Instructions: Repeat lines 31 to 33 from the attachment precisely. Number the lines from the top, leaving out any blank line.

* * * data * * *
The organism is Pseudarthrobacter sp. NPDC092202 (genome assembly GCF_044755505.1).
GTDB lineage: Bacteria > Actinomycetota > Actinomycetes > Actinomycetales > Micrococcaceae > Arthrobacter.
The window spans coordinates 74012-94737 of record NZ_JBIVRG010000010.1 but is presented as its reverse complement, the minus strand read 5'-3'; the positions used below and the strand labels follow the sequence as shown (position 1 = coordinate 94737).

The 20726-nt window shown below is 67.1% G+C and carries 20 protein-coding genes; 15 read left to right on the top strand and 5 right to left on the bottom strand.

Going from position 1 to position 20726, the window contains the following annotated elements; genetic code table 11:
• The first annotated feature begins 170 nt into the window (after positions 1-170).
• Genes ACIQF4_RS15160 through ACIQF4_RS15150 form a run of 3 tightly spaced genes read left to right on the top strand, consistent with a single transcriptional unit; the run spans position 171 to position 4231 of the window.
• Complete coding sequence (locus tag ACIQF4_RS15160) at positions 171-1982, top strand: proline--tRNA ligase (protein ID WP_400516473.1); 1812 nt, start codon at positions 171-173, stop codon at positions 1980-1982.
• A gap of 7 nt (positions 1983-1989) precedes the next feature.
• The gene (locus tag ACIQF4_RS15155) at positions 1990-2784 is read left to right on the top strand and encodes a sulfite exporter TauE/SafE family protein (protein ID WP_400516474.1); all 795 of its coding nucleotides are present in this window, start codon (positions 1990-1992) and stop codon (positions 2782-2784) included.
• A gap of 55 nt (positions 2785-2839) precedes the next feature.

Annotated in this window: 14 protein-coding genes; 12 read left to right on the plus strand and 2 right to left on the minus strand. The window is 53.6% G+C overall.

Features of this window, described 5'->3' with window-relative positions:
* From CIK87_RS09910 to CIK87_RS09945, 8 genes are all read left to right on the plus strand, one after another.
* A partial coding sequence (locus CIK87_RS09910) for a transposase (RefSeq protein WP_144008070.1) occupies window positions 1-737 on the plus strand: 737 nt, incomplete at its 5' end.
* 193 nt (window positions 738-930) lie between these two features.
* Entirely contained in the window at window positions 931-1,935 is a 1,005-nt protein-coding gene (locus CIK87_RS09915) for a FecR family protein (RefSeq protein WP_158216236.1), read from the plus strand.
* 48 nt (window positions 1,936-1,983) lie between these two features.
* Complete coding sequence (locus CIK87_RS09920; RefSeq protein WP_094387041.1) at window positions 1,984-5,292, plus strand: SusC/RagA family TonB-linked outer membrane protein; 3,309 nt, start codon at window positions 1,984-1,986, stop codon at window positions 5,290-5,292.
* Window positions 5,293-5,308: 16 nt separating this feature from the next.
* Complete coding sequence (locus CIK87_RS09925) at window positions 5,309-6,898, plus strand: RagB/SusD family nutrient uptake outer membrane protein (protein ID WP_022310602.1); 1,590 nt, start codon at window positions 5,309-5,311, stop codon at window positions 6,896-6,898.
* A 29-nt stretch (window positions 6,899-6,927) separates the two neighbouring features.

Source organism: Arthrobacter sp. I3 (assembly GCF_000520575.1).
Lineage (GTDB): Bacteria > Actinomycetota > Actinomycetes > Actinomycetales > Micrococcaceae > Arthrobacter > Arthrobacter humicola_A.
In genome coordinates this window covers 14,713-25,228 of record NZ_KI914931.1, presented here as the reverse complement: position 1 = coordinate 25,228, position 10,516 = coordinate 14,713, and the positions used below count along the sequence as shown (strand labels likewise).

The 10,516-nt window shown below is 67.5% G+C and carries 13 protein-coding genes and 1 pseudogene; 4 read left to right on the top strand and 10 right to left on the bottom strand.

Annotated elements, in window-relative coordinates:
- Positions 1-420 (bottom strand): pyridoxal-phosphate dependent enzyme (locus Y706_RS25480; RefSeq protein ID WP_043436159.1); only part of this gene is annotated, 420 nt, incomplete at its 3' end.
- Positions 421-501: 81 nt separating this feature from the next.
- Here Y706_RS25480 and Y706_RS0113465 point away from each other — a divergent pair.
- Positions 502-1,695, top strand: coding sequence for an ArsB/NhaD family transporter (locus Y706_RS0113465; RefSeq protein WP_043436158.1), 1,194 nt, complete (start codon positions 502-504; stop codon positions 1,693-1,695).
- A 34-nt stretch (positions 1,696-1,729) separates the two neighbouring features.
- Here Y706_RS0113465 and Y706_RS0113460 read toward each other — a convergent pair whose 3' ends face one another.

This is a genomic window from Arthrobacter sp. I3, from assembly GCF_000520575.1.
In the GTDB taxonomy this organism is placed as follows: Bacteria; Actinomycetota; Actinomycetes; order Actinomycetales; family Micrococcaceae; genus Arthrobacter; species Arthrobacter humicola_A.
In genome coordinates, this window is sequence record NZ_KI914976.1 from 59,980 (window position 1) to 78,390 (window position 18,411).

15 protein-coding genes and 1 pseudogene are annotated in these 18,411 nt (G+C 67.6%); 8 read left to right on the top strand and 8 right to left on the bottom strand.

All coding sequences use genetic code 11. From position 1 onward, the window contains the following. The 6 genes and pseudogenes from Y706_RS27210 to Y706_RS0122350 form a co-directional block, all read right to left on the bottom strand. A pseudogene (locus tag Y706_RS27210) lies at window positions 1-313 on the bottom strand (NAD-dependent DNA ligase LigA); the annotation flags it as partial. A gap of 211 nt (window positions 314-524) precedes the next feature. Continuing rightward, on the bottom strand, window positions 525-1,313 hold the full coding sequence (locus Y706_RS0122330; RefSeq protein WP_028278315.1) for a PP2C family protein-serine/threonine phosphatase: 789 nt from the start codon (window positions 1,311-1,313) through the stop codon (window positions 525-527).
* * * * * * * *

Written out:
- Positions 502-1,695, top strand: coding sequence for an ArsB/NhaD family transporter (locus Y706_RS0113465; RefSeq protein WP_043436158.1), 1,194 nt, complete (start codon positions 502-504; stop codon positions 1,693-1,695).
- A 34-nt stretch (positions 1,696-1,729) separates the two neighbouring features.
- Here Y706_RS0113465 and Y706_RS0113460 read toward each other — a convergent pair whose 3' ends face one another.